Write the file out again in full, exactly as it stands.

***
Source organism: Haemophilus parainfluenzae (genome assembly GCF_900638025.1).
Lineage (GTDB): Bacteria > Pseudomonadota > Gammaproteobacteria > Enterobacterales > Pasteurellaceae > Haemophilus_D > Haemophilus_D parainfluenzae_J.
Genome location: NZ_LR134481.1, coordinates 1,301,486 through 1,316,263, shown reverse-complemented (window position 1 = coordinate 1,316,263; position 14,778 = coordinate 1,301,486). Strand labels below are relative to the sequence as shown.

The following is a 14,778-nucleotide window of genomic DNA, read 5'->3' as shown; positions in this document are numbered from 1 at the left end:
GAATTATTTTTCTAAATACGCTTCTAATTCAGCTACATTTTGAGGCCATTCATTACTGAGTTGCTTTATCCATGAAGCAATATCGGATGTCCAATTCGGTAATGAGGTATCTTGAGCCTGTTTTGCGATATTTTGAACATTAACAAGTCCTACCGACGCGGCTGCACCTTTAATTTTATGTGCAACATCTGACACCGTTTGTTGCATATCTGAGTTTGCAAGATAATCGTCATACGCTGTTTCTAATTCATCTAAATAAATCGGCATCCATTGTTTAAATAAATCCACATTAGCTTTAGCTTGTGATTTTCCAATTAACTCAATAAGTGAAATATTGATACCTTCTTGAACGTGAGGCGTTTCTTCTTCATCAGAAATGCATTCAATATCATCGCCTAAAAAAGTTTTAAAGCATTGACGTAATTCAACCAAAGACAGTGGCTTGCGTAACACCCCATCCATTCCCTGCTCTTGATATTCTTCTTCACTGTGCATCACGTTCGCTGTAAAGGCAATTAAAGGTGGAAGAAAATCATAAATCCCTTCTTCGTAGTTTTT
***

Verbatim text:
Source organism: Haemophilus parainfluenzae (genome assembly GCF_900638025.1).
Lineage (GTDB): Bacteria > Pseudomonadota > Gammaproteobacteria > Enterobacterales > Pasteurellaceae > Haemophilus_D > Haemophilus_D parainfluenzae_J.
Genome location: NZ_LR134481.1, coordinates 1,301,486 through 1,316,263, shown reverse-complemented (window position 1 = coordinate 1,316,263; position 14,778 = coordinate 1,301,486). Strand labels below are relative to the sequence as shown.

The following is a 14,778-nucleotide window of genomic DNA, read 5'->3' as shown; positions in this document are numbered from 1 at the left end:
GAATTATTTTTCTAAATACGCTTCTAATTCAGCTACATTTTGAGGCCATTCATTACTGAGTTGCTTTATCCATGAAGCAATATCGGATGTCCAATTCGGTAATGAGGTATCTTGAGCCTGTTTTGCGATATTTTGAACATTAACAAGTCCTACCGACGCGGCTGCACCTTTAATTTTATGTGCAACATCTGACACCGTTTGTTGCATATCTGAGTTTGCAAGATAATCGTCATACGCTGTTTCTAATTCATCTAAATAAATCGGCATCCATTGTTTAAATAAATCCACATTAGCTTTAGCTTGTGATTTTCCAATTAACTCAATAAGTGAAATATTGATACCTTCTTGAACGTGAGGCGTTTCTTCTTCATCAGAAATGCATTCAATATCATCGCCTAAAAAAGTTTTAAAGCATTGACGTAATTCAACCAAAGACAGTGGCTTGCGTAACACCCCATCCATTCCCTGCTCTTGATATTCTTCTTCACTGTGCATCACGTTCGCTGTAAAGGCAATTAAAGGTGGAAGAAAATCATAAATCCCTTCTTCGTAGTTTTT